Despite having 5 international airports in the region, London Mayor Boris Johnson is calling for a new hub airport in order to alleviate congested air traffic around London according to a report released today.
The report points out that Heathrow, London’s hub airport, has been losing ground in terms of destinations served over the last twenty years falling from second place worldwide in 1990 to seventh place in 2010.
The drop is due primarily to heavy congestion at London’s busiest airport which has made it difficult to allow more flights in and out of the airport on a daily basis.
There is a growing concern in London that many international passengers are now being routed through other major airports in Europe, notably Charles De Gaulle airport in Paris and Frankfurt Airport in Germany. Both of these airports provide more destinations than Heathrow.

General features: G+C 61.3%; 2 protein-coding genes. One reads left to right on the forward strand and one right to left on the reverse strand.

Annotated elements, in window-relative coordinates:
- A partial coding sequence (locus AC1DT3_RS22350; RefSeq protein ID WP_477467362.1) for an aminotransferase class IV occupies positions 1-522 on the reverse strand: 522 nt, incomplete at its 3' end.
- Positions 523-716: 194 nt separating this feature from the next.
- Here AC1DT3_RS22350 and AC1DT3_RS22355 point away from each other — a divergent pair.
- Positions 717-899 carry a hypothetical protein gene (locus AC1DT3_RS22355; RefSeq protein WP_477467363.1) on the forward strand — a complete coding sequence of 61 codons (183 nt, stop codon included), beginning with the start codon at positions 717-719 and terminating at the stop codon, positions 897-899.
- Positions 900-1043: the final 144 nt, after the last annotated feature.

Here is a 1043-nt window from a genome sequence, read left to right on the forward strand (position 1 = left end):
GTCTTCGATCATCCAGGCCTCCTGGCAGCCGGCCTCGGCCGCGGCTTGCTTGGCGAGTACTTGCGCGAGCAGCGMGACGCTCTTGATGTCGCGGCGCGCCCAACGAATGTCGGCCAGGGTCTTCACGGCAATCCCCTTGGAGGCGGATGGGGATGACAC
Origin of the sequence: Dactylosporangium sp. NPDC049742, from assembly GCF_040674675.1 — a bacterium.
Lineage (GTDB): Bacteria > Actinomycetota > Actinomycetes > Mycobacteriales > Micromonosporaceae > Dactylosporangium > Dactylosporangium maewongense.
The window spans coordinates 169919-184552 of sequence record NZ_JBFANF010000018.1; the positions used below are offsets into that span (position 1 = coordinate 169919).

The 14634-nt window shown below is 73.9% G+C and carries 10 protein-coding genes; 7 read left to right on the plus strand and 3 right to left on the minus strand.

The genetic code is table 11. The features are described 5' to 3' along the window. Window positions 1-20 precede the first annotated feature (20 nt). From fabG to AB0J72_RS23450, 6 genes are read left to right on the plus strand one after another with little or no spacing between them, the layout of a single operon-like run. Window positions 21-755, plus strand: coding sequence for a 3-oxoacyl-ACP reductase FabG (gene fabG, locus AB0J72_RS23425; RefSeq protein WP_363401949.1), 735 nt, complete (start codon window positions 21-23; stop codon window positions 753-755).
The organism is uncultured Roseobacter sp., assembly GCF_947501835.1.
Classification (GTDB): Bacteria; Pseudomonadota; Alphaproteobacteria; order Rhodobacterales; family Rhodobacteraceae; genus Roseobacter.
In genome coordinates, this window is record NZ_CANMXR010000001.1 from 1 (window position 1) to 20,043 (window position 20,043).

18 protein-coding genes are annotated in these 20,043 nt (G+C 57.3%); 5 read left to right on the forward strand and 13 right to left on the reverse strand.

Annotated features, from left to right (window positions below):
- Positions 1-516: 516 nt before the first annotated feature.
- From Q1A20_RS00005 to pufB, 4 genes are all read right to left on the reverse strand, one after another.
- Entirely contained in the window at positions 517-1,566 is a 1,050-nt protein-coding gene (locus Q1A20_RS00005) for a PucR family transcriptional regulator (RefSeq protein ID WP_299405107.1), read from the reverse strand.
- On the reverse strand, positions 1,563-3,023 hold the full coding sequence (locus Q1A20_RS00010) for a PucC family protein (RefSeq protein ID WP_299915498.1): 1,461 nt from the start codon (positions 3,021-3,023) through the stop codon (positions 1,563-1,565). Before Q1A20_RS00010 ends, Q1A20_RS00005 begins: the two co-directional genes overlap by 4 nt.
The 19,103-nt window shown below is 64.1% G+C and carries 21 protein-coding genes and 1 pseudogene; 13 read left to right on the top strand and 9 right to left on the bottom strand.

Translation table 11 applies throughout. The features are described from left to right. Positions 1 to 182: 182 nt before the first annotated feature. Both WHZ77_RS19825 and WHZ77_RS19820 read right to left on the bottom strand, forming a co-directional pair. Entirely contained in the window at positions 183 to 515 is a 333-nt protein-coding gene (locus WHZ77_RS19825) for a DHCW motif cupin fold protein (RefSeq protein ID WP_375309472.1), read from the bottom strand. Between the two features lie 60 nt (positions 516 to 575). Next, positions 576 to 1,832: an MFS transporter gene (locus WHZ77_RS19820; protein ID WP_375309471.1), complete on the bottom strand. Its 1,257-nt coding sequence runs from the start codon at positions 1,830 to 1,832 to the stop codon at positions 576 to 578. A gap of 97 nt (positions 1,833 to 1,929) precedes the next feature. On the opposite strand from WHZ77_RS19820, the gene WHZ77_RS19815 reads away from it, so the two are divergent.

Collectively, London’s five airports offer more airport capacity than any other city in the world (New York being second) as London’s geography and influence make it a very attractive destination for travelers. However, with limited airspace, many airlines have been forced to look elsewhere.
The current British government, which took office in May, has been against expansion, setting up a possible showdown between city and national government.
Some groups, including the former government, advocated that London should expand Heathrow by adding a third runway and a new terminal but fierce opposition, mainly from residents around the airport, has thwarted any expansion efforts thus far.
Both Mr. Johnson and the current coalition government have opposed such a plan to expand Heathrow, but with Mayor Johnson calling for a new airport altogether and the recent embarrassment from December’s winter weather woes at the airport, it would seem logical that Heathrow expansion will once again be brought to the table as a possibility for alleviating congestion in London.